Topics: Brand, Marketing, Brand management Pages: 16 (3671 words) Published: August 30, 2010

This is a semester project (Research Report) regarding a baby food product named Cerelac of Nestlé. It starts with an introduction about Nestlé followed by the history of Nestlé. It gives a briefing about all the brands of Nestlé.

This report also includes the marketing mix of the product. All the 4P’s of marketing mix for the product has been discussed and explained to reveal the significance of its product, pricing, placing and promotional activities.

BCG matrix has also been included in this report to know about the current standing of brand in local culture.

Segmentation and target marketing will help to understand the criteria of Nestlé marketing for the specific product.

In the end, there are some recommendations for the company to enhance their profitably according to our research. After that, report has been concluded.

Today, Nestlé is the world leading Food Company. Nestlé headquarters is in Switzerland. Its international R&D network supports the products made in more than 500 factories in 86 countries. The Nestlé factories are operating in the region of:


Being a company dedicated to food from the beginning, Nestlé remains sensitive to culinary and eating habits, and responds to specific nutritional problems, whilst also setting and matching new trends such as growing out-of-home consumption and caring about the well being of its consumers.

Meaning Of Nestlé
Henri Nestlé endowed his company with the symbol derived from his name. His family coat of arms, the nest with a mother bird protecting her young, became the Company's logo and a symbol of the Company's care and attitude to life-long nutrition. The Nestlé nest represents the nourishment, security and sense of family that are so essential to life.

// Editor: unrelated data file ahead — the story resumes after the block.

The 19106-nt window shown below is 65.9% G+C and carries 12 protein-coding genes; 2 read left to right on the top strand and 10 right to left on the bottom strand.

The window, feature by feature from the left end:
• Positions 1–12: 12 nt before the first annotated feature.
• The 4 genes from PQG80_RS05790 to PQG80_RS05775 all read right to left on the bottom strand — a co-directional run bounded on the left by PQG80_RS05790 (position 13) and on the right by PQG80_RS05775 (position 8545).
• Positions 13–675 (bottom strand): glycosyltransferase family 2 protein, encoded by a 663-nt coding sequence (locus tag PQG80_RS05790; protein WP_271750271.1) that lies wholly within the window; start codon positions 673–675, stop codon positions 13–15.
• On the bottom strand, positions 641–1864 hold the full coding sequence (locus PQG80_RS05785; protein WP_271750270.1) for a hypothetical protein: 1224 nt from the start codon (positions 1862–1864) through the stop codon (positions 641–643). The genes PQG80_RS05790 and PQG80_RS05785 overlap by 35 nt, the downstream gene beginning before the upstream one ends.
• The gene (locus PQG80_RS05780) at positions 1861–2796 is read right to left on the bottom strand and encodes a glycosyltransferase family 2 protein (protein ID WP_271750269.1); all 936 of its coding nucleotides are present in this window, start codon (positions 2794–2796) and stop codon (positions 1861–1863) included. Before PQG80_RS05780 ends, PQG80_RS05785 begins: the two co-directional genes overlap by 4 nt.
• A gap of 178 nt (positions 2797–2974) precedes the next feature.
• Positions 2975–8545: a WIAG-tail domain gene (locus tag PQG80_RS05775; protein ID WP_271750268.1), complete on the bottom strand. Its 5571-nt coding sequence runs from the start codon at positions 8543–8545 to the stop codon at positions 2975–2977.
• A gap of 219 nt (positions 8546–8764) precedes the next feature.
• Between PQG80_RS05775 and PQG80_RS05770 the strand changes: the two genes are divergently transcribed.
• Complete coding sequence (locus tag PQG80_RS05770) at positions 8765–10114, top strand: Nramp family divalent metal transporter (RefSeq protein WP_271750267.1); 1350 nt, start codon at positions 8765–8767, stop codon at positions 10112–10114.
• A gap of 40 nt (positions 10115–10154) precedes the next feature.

1866 -1905
In the 1860s Henri Nestlé, a pharmacist, developed a food for babies who were unable to breastfeed. His first success was a premature infant who could not tolerate his mother's milk or any of the usual substitutes. People quickly recognized the value of the new product, after Nestlé's new formula saved the child's life, and soon, Farine Lactée Henri Nestlé was being sold in much of Europe.

1905 - 1918
In 1905 Nestlé merged with the Anglo-Swiss Condensed Milk Company. By the early 1900s, the company was operating factories in the United States, Britain, Germany and Spain. World War I created new demand for dairy products in the form of government contracts. By the end of the war, Nestlé's production had more than doubled.

1918 - 1938
After the war Government contracts dried up and consumers switched back to fresh milk. However, Nestlé's management responded quickly, streamlining operations and reducing debt. The 1920s saw Nestlé's first expansion into new products, with chocolate the Company's second most important activity

1938 - 1944
Nestlé felt the effects of World War II immediately. Profits dropped from $20 million in 1938 to $6 million in 1939. Factories were established in developing countries, particularly Latin America. Ironically, the war helped with the introduction of the Company's newest product, Nescafe, which was a staple drink of the US military. Nestlé's production and sales rose in the wartime economy.

1944 - 1975
The end of World War II was the beginning of a dynamic phase for Nestlé. Growth accelerated and companies were acquired. In 1947 came the merger with Magi seasonings and soups. Crosse & Blackwell followed in 1950, as did Findus (1963), Libby's (1971) and Stouffer's (1973). Diversification came with a shareholding in L'Oréal in 1974.

1975 - 1981
Nestlé's growth in the developing world partially offset a slowdown in the Company's traditional markets. Nestlé made its second venture outside the food industry by acquiring Alcon Laboratories Inc.

1981 - 1996
Nestlé divested a number of businesses1980 / 1984. In 1984,...
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